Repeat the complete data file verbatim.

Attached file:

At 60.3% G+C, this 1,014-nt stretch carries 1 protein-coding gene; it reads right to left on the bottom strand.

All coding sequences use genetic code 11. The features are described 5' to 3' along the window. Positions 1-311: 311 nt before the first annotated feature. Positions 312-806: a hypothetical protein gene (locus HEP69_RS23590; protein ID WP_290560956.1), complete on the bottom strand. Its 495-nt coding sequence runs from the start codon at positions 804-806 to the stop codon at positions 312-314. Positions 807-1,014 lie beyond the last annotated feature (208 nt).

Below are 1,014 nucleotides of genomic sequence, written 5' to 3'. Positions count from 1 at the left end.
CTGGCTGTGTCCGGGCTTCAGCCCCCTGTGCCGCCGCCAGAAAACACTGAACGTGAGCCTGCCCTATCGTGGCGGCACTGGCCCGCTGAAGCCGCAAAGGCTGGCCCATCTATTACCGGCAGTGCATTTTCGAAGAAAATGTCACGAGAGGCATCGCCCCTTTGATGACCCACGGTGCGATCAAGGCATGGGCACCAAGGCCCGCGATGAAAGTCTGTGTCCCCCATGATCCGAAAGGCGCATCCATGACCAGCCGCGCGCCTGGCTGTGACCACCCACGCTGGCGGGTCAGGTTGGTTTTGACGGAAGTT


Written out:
At 60.3% G+C, this 1,014-nt stretch carries 1 protein-coding gene; it reads right to left on the bottom strand.

All coding sequences use genetic code 11. The features are described 5' to 3' along the window. Positions 1-311: 311 nt before the first annotated feature. Positions 312-806: a hypothetical protein gene (locus HEP69_RS23590; protein ID WP_290560956.1), complete on the bottom strand. Its 495-nt coding sequence runs from the start codon at positions 804-806 to the stop codon at positions 312-314. Positions 807-1,014 lie beyond the last annotated feature (208 nt).

Below are 1,014 nucleotides of genomic sequence, written 5' to 3'. Positions count from 1 at the left end.
CTGGCTGTGTCCGGGCTTCAGCCCCCTGTGCCGCCGCCAGAAAACACTGAACGTGAGCCTGCCCTATCGTGGCGGCACTGGCCCGCTGAAGCCGCAAAGGCTGGCCCATCTATTACCGGCAGTGCATTTTCGAAGAAAATGTCACGAGAGGCATCGCCCCTTTGATGACCCACGGTGCGATCAAGGCATGGGCACCAAGGCCCGCGATGAAAGTCTGTGTCCCCCATGATCCGAAAGGCGCATCCATGACCAGCCGCGCGCCTGGCTGTGACCACCCACGCTGGCGGGTCAGGTTGGTTTTGACGGAAGTT